Residents of Santosh Nagar and Pachchanady on Tuesday held a protest against the dumping of solid waste at the compost plant opposite to the dumping yard in Pachchanady.
The residents opposed the procedure of dumping waste in the plant for 45 days and then convert it into compost. Storing of wet waste for such a long duration will cause a lot of hardship to residents staying around the plant. Residents wanted the Mangalore City Corporation (MCC) to follow the old practice of dumping waste at the dumping yard.
“We had a long agitation to stop the dumping of waste at the plant. Now we have to agitate again,” said Gayatri, a long-time resident of Santosh Nagar, which is close to the compost yard. Her neighbour Shoba said the foul smells are a trouble. “We cannot come outside in the morning and evening. It is only in the last two days the smell has come down,” she said.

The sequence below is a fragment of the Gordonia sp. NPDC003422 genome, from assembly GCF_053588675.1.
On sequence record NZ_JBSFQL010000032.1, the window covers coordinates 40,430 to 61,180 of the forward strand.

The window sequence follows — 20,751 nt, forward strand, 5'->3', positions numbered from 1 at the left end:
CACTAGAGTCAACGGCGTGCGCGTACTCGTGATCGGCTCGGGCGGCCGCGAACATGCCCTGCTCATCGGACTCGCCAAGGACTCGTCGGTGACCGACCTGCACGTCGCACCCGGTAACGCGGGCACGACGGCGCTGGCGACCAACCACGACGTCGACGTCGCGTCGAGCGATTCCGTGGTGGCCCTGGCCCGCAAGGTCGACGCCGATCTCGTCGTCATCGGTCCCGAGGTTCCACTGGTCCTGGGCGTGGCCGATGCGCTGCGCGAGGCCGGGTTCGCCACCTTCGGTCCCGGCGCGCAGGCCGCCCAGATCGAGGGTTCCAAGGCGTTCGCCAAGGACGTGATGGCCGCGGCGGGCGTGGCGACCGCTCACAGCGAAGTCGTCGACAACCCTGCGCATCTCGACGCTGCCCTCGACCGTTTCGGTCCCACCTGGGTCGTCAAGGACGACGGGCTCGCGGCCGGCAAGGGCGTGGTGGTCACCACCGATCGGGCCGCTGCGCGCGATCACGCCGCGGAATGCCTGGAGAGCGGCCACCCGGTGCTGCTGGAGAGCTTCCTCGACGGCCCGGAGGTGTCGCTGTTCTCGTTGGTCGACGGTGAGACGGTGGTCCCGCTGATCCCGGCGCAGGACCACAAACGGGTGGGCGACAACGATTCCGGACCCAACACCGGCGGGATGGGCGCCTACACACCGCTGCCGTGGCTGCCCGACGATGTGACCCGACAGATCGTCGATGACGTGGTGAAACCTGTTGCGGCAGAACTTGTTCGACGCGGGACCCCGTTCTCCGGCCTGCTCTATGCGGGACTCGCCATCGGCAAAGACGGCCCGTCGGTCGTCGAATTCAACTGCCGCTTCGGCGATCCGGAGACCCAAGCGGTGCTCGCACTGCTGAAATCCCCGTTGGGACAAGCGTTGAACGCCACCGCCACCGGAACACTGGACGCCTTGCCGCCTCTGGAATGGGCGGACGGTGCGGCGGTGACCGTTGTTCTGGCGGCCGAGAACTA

Wilma D’Costa, who has a farmhouse in Pachchanady, said the dumping of waste at the compost plant has resulted in waste water flowing down across her land. “We are already facing problems with the waste water from the dumping yard. Now this is another stream. Our land comes in between the two streams of water.” Ms. D’Costa said this has resulted in contamination of ground water, which was the only source of drinking water. Ms. D’Costa said coconut trees and beetle leaves in her farm have withered because of exposure to waste water flowing down from dumping yard.
Councillor Kavita Sanil also joined the protest. Environment Engineer at the MCC R. Manjunath Shetty said they were following aerobic process of treating solid waste. The waste was being stocked at the compost yard for 35 days. Bio-enzymes were being sprayed to prevent foul smell. After 35 days, the solid waste will be processed to prepare compost. “It prevents pollution created because of dumping waste. It is also a good way of treating waste,” Mr. Shetty said.